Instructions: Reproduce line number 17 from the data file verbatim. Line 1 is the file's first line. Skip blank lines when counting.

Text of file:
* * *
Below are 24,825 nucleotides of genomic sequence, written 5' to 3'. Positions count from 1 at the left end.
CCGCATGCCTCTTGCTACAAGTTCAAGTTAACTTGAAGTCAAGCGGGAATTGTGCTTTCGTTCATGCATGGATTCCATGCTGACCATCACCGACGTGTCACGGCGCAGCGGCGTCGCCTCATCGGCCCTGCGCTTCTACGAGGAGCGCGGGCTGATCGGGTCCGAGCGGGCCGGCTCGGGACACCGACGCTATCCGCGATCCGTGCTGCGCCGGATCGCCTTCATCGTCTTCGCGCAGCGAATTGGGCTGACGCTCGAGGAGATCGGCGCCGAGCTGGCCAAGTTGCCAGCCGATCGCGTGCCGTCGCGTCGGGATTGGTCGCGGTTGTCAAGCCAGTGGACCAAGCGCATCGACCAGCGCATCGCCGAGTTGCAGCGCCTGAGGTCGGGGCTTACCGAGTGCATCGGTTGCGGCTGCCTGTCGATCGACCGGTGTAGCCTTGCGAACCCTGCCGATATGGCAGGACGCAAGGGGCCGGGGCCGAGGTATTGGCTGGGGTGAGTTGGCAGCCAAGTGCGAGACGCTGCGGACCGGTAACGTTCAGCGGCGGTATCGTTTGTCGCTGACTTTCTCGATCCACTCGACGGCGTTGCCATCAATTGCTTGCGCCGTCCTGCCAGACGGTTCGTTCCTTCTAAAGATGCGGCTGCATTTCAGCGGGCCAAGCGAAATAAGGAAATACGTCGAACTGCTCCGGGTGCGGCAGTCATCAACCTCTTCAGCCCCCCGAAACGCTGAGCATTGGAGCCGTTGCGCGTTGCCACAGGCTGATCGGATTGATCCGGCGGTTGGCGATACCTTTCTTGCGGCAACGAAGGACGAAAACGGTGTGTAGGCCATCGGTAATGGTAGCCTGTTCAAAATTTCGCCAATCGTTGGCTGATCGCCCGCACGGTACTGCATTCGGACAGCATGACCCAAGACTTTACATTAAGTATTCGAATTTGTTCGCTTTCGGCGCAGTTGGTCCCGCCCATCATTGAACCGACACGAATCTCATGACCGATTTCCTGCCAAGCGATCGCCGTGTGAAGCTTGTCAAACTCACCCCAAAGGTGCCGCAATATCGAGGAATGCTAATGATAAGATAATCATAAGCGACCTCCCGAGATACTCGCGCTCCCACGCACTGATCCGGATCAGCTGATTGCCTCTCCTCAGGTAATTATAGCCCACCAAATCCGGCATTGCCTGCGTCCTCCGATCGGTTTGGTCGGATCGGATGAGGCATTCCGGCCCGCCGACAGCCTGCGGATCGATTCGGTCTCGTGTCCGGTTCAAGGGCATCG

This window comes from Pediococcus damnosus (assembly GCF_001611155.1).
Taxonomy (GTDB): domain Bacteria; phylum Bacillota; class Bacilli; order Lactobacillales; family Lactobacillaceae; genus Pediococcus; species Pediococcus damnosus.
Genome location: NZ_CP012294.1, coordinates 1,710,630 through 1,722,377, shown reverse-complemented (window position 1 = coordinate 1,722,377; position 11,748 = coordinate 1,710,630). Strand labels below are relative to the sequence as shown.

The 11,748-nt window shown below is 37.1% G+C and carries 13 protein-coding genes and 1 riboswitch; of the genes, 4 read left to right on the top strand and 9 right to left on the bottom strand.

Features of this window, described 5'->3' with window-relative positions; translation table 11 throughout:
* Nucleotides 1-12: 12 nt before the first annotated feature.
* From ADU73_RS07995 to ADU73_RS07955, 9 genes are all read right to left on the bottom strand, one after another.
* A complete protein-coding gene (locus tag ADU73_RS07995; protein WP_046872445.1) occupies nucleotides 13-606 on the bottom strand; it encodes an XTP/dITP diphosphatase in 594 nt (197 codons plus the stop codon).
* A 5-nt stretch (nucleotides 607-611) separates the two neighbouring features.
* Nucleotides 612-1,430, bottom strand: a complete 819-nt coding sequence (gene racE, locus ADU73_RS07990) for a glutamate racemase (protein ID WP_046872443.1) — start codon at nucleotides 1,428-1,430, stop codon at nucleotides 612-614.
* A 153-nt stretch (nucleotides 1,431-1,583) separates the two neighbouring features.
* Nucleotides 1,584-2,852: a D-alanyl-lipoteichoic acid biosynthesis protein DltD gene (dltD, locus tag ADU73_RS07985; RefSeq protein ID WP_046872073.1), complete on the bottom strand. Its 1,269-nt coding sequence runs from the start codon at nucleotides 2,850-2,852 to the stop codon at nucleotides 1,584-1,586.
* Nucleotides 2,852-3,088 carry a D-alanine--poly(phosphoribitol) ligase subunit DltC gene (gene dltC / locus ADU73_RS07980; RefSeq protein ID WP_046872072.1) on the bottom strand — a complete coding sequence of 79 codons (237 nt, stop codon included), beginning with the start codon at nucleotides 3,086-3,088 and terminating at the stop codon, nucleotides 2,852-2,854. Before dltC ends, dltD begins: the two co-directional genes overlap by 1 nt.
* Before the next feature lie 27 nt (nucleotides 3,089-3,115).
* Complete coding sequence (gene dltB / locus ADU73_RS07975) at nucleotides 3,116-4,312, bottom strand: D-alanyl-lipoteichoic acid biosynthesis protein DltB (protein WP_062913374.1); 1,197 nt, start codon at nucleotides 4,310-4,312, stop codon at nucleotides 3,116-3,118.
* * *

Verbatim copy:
* Complete coding sequence (gene dltB / locus ADU73_RS07975) at nucleotides 3,116-4,312, bottom strand: D-alanyl-lipoteichoic acid biosynthesis protein DltB (protein WP_062913374.1); 1,197 nt, start codon at nucleotides 4,310-4,312, stop codon at nucleotides 3,116-3,118.